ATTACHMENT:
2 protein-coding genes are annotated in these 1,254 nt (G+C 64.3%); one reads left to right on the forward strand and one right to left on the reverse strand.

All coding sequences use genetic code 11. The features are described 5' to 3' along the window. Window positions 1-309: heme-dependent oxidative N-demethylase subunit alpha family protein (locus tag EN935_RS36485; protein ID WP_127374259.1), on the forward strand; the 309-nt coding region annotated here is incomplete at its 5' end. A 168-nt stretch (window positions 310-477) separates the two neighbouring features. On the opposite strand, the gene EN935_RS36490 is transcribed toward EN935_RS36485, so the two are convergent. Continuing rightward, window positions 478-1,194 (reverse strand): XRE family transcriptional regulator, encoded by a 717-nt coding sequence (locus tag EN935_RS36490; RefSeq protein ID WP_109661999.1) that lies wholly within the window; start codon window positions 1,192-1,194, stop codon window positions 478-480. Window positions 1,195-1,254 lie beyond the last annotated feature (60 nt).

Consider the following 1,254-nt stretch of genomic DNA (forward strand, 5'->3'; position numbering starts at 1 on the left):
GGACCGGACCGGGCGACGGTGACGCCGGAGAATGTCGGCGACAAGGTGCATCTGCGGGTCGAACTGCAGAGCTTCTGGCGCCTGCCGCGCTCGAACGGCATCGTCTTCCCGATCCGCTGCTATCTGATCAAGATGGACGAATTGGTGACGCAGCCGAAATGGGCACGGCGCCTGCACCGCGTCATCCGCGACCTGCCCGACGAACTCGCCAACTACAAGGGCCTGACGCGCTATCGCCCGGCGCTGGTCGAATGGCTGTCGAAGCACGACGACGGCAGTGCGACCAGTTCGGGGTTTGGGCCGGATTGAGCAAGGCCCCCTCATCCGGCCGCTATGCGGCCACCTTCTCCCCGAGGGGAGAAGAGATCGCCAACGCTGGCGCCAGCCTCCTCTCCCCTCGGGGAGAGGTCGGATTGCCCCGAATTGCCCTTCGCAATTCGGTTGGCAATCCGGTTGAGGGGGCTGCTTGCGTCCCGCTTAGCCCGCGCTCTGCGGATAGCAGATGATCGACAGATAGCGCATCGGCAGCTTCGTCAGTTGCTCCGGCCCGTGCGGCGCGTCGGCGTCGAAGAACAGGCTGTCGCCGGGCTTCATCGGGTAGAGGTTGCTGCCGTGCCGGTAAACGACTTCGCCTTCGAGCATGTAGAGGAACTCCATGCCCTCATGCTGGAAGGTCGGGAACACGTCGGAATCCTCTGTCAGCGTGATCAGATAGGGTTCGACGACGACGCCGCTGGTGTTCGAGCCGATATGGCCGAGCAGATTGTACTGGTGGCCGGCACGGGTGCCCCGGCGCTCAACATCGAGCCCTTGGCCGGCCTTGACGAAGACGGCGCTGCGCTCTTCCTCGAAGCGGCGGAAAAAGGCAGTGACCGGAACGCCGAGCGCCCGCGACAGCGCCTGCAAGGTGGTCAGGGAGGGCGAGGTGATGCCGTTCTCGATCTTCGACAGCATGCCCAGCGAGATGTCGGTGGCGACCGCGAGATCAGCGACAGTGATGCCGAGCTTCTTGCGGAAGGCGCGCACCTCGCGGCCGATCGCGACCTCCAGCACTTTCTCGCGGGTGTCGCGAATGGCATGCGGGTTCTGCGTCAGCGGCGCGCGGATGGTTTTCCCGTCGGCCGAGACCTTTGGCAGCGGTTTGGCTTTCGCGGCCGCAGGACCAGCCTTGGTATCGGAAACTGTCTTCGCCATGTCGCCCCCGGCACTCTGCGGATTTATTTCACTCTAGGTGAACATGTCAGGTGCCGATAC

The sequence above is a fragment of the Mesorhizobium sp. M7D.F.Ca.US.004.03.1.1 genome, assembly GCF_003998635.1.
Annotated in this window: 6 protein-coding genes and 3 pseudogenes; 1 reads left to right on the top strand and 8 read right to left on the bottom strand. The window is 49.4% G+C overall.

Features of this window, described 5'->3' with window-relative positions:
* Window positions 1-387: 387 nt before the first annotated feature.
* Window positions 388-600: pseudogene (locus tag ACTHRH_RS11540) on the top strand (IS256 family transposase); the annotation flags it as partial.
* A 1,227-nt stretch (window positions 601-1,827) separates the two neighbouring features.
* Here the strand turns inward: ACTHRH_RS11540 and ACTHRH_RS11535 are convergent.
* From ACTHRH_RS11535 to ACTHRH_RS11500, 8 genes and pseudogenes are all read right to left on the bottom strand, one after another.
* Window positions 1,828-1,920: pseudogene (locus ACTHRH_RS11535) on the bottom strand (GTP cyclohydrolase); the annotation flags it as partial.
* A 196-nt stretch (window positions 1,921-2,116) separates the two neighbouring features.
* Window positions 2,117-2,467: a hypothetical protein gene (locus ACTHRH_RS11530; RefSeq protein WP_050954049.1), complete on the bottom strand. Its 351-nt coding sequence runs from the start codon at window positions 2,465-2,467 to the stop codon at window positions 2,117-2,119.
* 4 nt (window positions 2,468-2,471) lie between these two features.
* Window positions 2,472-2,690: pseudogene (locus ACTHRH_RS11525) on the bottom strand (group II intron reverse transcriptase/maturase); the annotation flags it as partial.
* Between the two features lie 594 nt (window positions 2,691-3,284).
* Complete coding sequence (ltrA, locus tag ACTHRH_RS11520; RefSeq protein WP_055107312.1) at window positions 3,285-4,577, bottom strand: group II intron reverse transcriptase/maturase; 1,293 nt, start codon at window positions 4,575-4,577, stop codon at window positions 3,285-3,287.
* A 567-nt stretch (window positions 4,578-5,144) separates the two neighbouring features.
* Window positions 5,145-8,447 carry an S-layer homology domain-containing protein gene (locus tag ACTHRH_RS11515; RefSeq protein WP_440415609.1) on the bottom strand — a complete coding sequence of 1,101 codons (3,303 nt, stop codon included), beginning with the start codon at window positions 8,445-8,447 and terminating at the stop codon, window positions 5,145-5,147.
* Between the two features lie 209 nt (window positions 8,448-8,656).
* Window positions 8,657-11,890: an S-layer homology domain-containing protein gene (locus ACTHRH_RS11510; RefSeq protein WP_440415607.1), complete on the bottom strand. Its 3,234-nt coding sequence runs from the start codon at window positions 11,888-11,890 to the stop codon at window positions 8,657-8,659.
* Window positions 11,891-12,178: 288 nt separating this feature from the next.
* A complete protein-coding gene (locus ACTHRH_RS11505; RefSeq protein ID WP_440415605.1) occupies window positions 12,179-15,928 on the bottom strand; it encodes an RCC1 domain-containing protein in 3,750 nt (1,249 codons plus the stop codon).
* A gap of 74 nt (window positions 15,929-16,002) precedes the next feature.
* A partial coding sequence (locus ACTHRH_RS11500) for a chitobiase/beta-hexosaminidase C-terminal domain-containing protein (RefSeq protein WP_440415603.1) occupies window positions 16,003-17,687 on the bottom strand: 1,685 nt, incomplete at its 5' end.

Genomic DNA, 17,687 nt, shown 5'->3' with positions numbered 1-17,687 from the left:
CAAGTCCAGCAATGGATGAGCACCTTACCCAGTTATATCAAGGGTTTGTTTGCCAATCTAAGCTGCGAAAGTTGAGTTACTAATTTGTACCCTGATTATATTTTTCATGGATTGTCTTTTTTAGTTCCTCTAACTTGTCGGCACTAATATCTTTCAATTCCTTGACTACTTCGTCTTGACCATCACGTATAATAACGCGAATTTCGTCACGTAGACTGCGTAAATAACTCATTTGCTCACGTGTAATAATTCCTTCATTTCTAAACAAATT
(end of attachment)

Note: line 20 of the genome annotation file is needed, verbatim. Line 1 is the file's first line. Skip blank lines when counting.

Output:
* A 567-nt stretch (window positions 4,578-5,144) separates the two neighbouring features.